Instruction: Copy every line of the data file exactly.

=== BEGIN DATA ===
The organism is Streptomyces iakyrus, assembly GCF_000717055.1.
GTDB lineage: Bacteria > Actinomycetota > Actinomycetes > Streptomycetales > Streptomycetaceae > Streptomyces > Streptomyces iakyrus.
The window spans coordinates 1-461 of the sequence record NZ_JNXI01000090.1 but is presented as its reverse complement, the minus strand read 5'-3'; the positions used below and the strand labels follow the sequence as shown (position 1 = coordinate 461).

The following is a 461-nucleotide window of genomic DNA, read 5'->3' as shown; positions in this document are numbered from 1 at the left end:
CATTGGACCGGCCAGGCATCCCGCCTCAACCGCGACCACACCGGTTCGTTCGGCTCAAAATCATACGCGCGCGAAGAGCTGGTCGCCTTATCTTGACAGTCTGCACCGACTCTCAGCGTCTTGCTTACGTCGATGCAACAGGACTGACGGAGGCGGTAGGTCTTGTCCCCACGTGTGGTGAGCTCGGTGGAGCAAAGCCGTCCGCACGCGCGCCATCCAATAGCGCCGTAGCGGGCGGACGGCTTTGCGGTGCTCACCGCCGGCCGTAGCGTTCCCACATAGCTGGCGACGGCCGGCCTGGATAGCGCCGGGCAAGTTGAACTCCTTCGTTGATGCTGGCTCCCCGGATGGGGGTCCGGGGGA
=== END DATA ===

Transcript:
The organism is Streptomyces iakyrus, assembly GCF_000717055.1.
GTDB lineage: Bacteria > Actinomycetota > Actinomycetes > Streptomycetales > Streptomycetaceae > Streptomyces > Streptomyces iakyrus.
The window spans coordinates 1-461 of the sequence record NZ_JNXI01000090.1 but is presented as its reverse complement, the minus strand read 5'-3'; the positions used below and the strand labels follow the sequence as shown (position 1 = coordinate 461).

The following is a 461-nucleotide window of genomic DNA, read 5'->3' as shown; positions in this document are numbered from 1 at the left end:
CATTGGACCGGCCAGGCATCCCGCCTCAACCGCGACCACACCGGTTCGTTCGGCTCAAAATCATACGCGCGCGAAGAGCTGGTCGCCTTATCTTGACAGTCTGCACCGACTCTCAGCGTCTTGCTTACGTCGATGCAACAGGACTGACGGAGGCGGTAGGTCTTGTCCCCACGTGTGGTGAGCTCGGTGGAGCAAAGCCGTCCGCACGCGCGCCATCCAATAGCGCCGTAGCGGGCGGACGGCTTTGCGGTGCTCACCGCCGGCCGTAGCGTTCCCACATAGCTGGCGACGGCCGGCCTGGATAGCGCCGGGCAAGTTGAACTCCTTCGTTGATGCTGGCTCCCCGGATGGGGGTCCGGGGGA